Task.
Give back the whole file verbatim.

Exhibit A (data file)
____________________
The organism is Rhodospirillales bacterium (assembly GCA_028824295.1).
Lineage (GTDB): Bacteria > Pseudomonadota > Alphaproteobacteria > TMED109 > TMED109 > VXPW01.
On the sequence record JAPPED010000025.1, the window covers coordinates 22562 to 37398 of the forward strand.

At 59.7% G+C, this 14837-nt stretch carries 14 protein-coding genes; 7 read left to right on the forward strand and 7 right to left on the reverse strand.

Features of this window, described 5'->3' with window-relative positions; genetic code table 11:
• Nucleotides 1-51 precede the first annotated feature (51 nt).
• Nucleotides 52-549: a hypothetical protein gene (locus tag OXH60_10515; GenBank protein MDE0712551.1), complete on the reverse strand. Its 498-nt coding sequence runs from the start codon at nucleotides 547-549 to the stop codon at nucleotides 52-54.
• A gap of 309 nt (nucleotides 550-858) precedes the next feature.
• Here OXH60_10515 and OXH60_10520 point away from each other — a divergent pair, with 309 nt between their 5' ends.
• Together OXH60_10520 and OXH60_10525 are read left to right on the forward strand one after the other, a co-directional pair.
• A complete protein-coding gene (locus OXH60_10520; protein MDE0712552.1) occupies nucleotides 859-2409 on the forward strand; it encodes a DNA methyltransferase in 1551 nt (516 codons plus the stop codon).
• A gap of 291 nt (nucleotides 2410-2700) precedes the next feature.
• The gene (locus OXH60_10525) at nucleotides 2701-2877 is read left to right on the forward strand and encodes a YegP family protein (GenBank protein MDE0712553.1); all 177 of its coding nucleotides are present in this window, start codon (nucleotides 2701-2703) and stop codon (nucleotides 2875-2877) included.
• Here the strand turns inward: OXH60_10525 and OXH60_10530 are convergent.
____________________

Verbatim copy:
The organism is Rhodospirillales bacterium (assembly GCA_028824295.1).
Lineage (GTDB): Bacteria > Pseudomonadota > Alphaproteobacteria > TMED109 > TMED109 > VXPW01.
On the sequence record JAPPED010000025.1, the window covers coordinates 22562 to 37398 of the forward strand.

At 59.7% G+C, this 14837-nt stretch carries 14 protein-coding genes; 7 read left to right on the forward strand and 7 right to left on the reverse strand.

Features of this window, described 5'->3' with window-relative positions; genetic code table 11:
• Nucleotides 1-51 precede the first annotated feature (51 nt).
• Nucleotides 52-549: a hypothetical protein gene (locus tag OXH60_10515; GenBank protein MDE0712551.1), complete on the reverse strand. Its 498-nt coding sequence runs from the start codon at nucleotides 547-549 to the stop codon at nucleotides 52-54.
• A gap of 309 nt (nucleotides 550-858) precedes the next feature.
• Here OXH60_10515 and OXH60_10520 point away from each other — a divergent pair, with 309 nt between their 5' ends.
• Together OXH60_10520 and OXH60_10525 are read left to right on the forward strand one after the other, a co-directional pair.
• A complete protein-coding gene (locus OXH60_10520; protein MDE0712552.1) occupies nucleotides 859-2409 on the forward strand; it encodes a DNA methyltransferase in 1551 nt (516 codons plus the stop codon).
• A gap of 291 nt (nucleotides 2410-2700) precedes the next feature.
• The gene (locus OXH60_10525) at nucleotides 2701-2877 is read left to right on the forward strand and encodes a YegP family protein (GenBank protein MDE0712553.1); all 177 of its coding nucleotides are present in this window, start codon (nucleotides 2701-2703) and stop codon (nucleotides 2875-2877) included.
• Here the strand turns inward: OXH60_10525 and OXH60_10530 are convergent.